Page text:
How to Run a Police Force (And How Not To)

AP Photo/Eric Risberg

Earlier this week I was really struck by an article published by the British paper The Telegraph describing the transformation that had happened in the Greater Manchester Police force thanks to the arrival of a no-nonsense Chief Constable named Stephen Watson.


When he arrived in the summer of 2021, GMP had been placed in “special measures” after failing to record 80,000 crimes – a fifth of that year’s total. Emergency 999 response times were the worst in the country, with serial warnings that it was failing domestic abuse and sexual assault victims.

Now, says Watson, every crime is investigated, emergency response times are among the best in England and Wales, arrests of domestic abuse perpetrators have doubled in a year and overall crime is down by 7.7 per cent. Since he took over, stop and searches have quadrupled to 46,029 in a year, a key reason, he believes, behind sharp falls in robberies, firearms offences and people presenting at hospitals with knife injuries. “It is about leadership and having an effective plan,” he says...

His plan was to shift the entire force from being “reactive” to crime to “proactively” pursuing and preventing it. “We pick up the phone, we get to people quickly, we make accurate records, we investigate all reasonable lines of inquiry. We bring people to justice,” he says.

One thing Watson doesn't wasted time on is progressive nonsense and social media trends. Instead, his focus is on dealing with every crime and signs of anti-social behavior that he believes lead to crime.

“There’s no doubt in my mind that if you don’t tend to anti-social behaviour, which is symptomatic of crime, eventually things will deteriorate to the point where you get embedded endemic, deep-rooted crime and anti-social behaviour.”


Watson's approach started with the officers themselves. His first act was to introduce a dress code, requiring everyone to dress sharply to create a sense of pride among his staff.

Greater Manchester was literally rated the worst police force in the country when he took over, 43rd out of 43. Now crime is down a police response times are up. GMP guarantees an officer is sent to every break-in. And still, Watson is pushing for them to be better, seeking to become the most improved force in the country for three years in a row.

And then a couple days after reading that, I came across a story about sideshows in San Francisco. Sideshows, alternatively called street takeovers, happen all the time in the Bay Area including last Saturday night. There were hundreds of people involved creating chaos, exactly the kind of anti-social behavior Stephen Watson was describing, but so far no one has been arrested. This KPIX report is great because it makes clear that other city's are dealing with this better. Even a random woman on the street knows what needs to be done:

The SF Standard also published a story which makes clear that there are ways to stop this but they require a forceful, coordinated response rather than the kind of reactive policing that, again, Stephen Watson in Manchester was trying to get away from.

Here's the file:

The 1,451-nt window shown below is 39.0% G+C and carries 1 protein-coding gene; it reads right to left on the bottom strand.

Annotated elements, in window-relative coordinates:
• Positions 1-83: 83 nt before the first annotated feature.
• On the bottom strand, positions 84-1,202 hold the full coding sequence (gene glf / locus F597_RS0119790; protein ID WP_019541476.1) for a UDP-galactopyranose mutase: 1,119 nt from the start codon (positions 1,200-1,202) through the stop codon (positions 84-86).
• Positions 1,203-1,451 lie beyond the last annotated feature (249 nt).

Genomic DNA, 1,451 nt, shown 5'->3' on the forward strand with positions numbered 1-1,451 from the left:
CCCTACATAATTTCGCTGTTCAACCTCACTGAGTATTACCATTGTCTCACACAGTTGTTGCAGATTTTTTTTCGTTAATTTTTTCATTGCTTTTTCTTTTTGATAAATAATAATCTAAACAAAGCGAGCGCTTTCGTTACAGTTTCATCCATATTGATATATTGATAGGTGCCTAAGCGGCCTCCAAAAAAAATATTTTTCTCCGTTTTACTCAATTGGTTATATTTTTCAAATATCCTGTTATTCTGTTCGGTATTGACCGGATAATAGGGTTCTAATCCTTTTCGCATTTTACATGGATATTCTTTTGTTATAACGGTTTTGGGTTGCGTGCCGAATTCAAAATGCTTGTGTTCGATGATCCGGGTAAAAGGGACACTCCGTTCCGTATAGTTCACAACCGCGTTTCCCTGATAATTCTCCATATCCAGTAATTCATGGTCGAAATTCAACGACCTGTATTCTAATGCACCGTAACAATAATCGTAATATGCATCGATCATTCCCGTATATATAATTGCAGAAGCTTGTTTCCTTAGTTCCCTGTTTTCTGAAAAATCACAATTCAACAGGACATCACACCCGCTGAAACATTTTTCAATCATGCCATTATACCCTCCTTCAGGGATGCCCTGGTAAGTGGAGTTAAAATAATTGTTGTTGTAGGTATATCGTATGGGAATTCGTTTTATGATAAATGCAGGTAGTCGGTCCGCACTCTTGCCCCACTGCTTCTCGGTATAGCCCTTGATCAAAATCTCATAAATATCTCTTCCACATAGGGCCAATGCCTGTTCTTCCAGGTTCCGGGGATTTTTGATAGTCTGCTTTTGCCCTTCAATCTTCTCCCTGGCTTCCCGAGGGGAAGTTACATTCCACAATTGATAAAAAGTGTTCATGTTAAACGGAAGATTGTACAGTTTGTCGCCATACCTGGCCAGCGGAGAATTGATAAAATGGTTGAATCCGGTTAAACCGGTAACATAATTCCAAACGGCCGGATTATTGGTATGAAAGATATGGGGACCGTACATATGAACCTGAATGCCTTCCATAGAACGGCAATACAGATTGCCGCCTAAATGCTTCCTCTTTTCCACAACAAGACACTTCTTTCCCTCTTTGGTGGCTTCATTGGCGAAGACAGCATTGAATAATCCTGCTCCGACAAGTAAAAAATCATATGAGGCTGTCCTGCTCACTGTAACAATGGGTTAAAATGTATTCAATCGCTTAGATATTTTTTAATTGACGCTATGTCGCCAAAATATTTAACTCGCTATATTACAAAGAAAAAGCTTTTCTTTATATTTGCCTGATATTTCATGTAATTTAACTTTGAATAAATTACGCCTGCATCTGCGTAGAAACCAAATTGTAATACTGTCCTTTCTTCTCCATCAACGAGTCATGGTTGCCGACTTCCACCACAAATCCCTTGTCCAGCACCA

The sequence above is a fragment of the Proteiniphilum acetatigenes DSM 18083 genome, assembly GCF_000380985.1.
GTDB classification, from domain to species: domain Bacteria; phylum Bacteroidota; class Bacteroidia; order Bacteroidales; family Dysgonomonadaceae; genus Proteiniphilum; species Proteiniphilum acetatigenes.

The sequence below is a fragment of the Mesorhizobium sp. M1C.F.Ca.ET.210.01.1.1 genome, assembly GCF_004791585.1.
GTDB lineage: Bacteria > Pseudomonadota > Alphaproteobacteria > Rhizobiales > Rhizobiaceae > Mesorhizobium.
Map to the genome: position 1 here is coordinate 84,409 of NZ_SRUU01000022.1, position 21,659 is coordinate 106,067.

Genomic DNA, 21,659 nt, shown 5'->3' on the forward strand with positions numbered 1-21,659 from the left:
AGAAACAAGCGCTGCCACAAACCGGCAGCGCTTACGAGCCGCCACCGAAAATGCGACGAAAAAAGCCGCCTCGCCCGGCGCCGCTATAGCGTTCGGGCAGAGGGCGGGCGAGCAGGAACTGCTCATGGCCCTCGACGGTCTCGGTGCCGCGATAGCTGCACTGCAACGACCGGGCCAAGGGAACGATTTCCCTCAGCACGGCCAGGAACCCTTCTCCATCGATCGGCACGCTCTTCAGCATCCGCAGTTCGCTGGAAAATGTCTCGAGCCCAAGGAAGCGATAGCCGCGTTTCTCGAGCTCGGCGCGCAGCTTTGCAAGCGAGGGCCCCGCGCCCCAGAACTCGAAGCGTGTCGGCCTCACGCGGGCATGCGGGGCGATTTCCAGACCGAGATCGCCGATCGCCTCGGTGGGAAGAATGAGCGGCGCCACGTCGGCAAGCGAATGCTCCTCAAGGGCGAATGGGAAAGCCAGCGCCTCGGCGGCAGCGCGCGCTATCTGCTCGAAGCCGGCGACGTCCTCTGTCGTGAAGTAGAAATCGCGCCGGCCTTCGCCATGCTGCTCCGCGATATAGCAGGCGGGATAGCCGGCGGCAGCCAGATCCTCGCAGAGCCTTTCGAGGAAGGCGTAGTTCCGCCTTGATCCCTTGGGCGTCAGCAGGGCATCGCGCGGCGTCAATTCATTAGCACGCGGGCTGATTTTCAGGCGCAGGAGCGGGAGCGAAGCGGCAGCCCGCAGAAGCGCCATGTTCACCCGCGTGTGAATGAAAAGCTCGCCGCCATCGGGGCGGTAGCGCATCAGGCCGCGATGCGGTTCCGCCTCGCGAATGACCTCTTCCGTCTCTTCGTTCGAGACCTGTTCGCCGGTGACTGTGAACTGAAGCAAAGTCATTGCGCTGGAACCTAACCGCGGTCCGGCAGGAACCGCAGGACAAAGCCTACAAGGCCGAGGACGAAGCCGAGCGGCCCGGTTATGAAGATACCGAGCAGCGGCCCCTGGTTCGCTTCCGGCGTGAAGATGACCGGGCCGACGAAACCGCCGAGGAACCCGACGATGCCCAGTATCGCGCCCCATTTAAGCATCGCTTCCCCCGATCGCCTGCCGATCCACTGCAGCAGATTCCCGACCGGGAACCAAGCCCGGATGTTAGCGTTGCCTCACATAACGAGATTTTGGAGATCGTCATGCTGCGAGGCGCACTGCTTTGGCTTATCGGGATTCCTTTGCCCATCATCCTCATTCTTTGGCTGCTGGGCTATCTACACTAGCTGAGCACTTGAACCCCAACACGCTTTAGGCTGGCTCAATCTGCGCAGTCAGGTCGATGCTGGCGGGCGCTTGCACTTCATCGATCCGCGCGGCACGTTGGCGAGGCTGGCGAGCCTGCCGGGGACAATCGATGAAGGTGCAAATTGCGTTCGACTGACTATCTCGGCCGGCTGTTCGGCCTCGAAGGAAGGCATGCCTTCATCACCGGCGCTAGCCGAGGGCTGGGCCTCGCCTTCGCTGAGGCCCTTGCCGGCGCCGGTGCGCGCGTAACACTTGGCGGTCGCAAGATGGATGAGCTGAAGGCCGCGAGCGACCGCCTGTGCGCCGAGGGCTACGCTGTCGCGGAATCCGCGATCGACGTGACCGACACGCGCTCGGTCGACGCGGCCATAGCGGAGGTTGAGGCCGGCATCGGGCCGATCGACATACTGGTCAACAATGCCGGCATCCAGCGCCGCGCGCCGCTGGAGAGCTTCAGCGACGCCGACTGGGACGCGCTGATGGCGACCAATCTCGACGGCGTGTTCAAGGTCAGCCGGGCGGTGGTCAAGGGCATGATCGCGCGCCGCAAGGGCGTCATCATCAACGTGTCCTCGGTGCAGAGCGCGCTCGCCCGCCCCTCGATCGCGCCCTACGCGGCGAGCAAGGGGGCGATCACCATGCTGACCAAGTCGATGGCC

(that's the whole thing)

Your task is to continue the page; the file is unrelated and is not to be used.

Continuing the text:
In other jurisdictions, like San Jose and Oakland, when police respond ahead of time, officers stage tow trucks and set up a perimeter to stop anyone from leaving. Spike strips are thrown down to funnel participants through a checkpoint where arrests, citations and towing take place, explained one former officer...

When there is no intelligence, and a department is rushing to respond to an in-progress sideshow, it’s a different situation. “At that point you are just trying to mitigate the activity,” Ford said...

The department said it did not readily have data on arrests, citations or the number of impounded vehicles related to its efforts. But DataSF shows 22 separate sideshow incidents where police were called have occurred since January. (It’s likely that many other sideshows have occurred and dispersed without police ever being alerted.) In only five instances did police activity result in citations or arrests at those events, the data shows.


Why does this keep happening, because 80% of the time no one is arrested. And if you consider how many people turn out to these illegal events, the chances of any individual facing consequences in San Francisco is near zero. Indeed, that's why people are coming from other Bay Area cities to hold these sideshows in San Francisco.

One former officer says that San Francisco has become a destination for sideshows precisely because it does not stop them in their tracks like other jurisdictions, despite places like Oakland continuing to have a problem with sideshows. 

“They are terrorizing people,” said the officer, but the department’s “primary focus is not to have conflict with anyone in the community, whether they are violating the law or not.”

This isn't complicated. Criminals gravitate toward an areas where law and order comes second to other priorities and away from areas where laws are strictly enforced. San Francisco needs a police chief like Stephen Watson who will get the officers into the streets, proactively dealing with criminals rather than belatedly coming in behind them to shoo them away without any consequences. 

The same thing applies to a lot of the other problems the city has, from car break-ins to shoplifting to robberies to open drug sales. If you call the police and no one answers or no one shows up for hours, you are not going to solve the problem. Police need to do a lot more to raise the cost for criminals to do business in the city if they want things to improve.


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